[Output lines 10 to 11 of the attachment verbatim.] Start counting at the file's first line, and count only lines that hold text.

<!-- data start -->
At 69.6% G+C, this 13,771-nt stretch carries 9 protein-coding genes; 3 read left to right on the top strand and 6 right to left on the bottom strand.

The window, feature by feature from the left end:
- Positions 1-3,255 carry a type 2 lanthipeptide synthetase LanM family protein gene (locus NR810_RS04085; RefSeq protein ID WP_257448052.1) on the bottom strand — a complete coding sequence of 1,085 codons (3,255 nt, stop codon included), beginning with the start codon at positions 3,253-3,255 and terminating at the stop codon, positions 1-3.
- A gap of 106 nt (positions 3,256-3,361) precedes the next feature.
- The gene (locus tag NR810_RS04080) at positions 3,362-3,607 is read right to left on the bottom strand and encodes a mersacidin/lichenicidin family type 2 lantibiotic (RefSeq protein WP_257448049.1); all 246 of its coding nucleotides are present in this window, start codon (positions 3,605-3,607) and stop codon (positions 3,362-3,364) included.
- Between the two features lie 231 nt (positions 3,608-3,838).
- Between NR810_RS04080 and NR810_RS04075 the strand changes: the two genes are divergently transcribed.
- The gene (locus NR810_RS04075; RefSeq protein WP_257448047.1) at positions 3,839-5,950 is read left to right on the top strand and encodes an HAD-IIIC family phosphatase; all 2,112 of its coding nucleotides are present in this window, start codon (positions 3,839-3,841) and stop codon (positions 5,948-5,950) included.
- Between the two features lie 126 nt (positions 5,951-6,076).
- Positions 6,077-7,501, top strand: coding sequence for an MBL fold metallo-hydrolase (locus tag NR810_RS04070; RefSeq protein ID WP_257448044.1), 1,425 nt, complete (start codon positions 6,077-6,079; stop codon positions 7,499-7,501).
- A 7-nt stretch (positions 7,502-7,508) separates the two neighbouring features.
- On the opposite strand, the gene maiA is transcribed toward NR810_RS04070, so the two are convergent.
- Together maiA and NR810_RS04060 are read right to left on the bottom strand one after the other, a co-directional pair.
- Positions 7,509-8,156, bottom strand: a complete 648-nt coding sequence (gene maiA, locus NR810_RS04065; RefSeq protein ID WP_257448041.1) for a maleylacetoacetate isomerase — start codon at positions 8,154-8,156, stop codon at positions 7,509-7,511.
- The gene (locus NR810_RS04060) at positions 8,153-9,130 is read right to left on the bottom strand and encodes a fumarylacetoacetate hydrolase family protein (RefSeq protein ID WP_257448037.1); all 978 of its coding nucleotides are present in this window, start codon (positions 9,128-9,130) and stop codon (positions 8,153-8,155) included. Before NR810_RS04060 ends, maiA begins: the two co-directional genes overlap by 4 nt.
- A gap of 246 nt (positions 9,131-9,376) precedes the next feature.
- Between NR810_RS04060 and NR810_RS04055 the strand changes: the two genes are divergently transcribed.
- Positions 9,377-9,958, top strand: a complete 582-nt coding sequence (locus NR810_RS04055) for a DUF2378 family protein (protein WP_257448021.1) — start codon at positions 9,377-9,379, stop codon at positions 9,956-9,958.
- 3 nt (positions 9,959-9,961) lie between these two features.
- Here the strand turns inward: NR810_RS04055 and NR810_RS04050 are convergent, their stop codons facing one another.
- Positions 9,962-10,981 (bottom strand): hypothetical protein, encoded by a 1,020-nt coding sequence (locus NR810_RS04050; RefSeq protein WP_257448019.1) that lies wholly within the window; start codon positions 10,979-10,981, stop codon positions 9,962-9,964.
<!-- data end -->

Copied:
- Positions 6,077-7,501, top strand: coding sequence for an MBL fold metallo-hydrolase (locus tag NR810_RS04070; RefSeq protein ID WP_257448044.1), 1,425 nt, complete (start codon positions 6,077-6,079; stop codon positions 7,499-7,501).
- A 7-nt stretch (positions 7,502-7,508) separates the two neighbouring features.